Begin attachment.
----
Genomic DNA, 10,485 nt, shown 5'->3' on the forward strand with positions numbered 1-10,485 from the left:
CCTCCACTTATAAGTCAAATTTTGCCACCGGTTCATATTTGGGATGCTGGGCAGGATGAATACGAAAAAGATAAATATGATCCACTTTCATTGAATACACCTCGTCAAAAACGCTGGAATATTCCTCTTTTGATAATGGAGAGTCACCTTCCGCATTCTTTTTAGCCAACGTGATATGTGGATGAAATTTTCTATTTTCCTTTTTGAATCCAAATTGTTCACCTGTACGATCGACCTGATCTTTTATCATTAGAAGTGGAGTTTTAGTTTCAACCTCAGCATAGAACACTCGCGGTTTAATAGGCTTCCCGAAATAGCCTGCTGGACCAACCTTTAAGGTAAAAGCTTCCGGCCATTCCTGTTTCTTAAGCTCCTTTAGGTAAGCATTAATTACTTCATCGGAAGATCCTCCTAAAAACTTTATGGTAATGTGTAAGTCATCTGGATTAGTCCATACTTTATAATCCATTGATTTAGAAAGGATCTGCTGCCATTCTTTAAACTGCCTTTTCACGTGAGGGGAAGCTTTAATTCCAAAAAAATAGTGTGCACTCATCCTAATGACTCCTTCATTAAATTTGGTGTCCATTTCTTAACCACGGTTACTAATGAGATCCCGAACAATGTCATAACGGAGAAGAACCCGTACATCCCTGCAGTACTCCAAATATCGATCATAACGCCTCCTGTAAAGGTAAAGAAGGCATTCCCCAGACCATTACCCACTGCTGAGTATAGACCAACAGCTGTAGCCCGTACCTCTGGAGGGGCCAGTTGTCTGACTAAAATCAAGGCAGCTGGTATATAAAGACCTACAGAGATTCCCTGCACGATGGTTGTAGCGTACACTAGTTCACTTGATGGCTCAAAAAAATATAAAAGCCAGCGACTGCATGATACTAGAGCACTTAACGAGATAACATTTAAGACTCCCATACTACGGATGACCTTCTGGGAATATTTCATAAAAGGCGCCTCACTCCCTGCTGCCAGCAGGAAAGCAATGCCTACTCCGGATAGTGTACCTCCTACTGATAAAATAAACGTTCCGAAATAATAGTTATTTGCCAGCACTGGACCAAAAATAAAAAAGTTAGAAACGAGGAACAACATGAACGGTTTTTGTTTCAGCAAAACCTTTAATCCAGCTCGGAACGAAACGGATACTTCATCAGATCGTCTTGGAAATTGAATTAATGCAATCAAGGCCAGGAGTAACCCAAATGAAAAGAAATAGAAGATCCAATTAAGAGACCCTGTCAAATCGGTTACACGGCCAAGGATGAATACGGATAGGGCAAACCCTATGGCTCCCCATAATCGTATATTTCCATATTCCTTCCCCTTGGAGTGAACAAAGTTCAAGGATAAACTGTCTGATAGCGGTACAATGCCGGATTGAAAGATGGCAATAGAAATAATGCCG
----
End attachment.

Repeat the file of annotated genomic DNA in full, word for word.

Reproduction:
Genomic DNA, 10,485 nt, shown 5'->3' on the forward strand with positions numbered 1-10,485 from the left:
CCTCCACTTATAAGTCAAATTTTGCCACCGGTTCATATTTGGGATGCTGGGCAGGATGAATACGAAAAAGATAAATATGATCCACTTTCATTGAATACACCTCGTCAAAAACGCTGGAATATTCCTCTTTTGATAATGGAGAGTCACCTTCCGCATTCTTTTTAGCCAACGTGATATGTGGATGAAATTTTCTATTTTCCTTTTTGAATCCAAATTGTTCACCTGTACGATCGACCTGATCTTTTATCATTAGAAGTGGAGTTTTAGTTTCAACCTCAGCATAGAACACTCGCGGTTTAATAGGCTTCCCGAAATAGCCTGCTGGACCAACCTTTAAGGTAAAAGCTTCCGGCCATTCCTGTTTCTTAAGCTCCTTTAGGTAAGCATTAATTACTTCATCGGAAGATCCTCCTAAAAACTTTATGGTAATGTGTAAGTCATCTGGATTAGTCCATACTTTATAATCCATTGATTTAGAAAGGATCTGCTGCCATTCTTTAAACTGCCTTTTCACGTGAGGGGAAGCTTTAATTCCAAAAAAATAGTGTGCACTCATCCTAATGACTCCTTCATTAAATTTGGTGTCCATTTCTTAACCACGGTTACTAATGAGATCCCGAACAATGTCATAACGGAGAAGAACCCGTACATCCCTGCAGTACTCCAAATATCGATCATAACGCCTCCTGTAAAGGTAAAGAAGGCATTCCCCAGACCATTACCCACTGCTGAGTATAGACCAACAGCTGTAGCCCGTACCTCTGGAGGGGCCAGTTGTCTGACTAAAATCAAGGCAGCTGGTATATAAAGACCTACAGAGATTCCCTGCACGATGGTTGTAGCGTACACTAGTTCACTTGATGGCTCAAAAAAATATAAAAGCCAGCGACTGCATGATACTAGAGCACTTAACGAGATAACATTTAAGACTCCCATACTACGGATGACCTTCTGGGAATATTTCATAAAAGGCGCCTCACTCCCTGCTGCCAGCAGGAAAGCAATGCCTACTCCGGATAGTGTACCTCCTACTGATAAAATAAACGTTCCGAAATAATAGTTATTTGCCAGCACTGGACCAAAAATAAAAAAGTTAGAAACGAGGAACAACATGAACGGTTTTTGTTTCAGCAAAACCTTTAATCCAGCTCGGAACGAAACGGATACTTCATCAGATCGTCTTGGAAATTGAATTAATGCAATCAAGGCCAGGAGTAACCCAAATGAAAAGAAATAGAAGATCCAATTAAGAGACCCTGTCAAATCGGTTACACGGCCAAGGATGAATACGGATAGGGCAAACCCTATGGCTCCCCATAATCGTATATTTCCATATTCCTTCCCCTTGGAGTGAACAAAGTTCAAGGATAAACTGTCTGATAGCGGTACAATGCCGGATTGAAAGATGGCAATAGAAATAATGCCG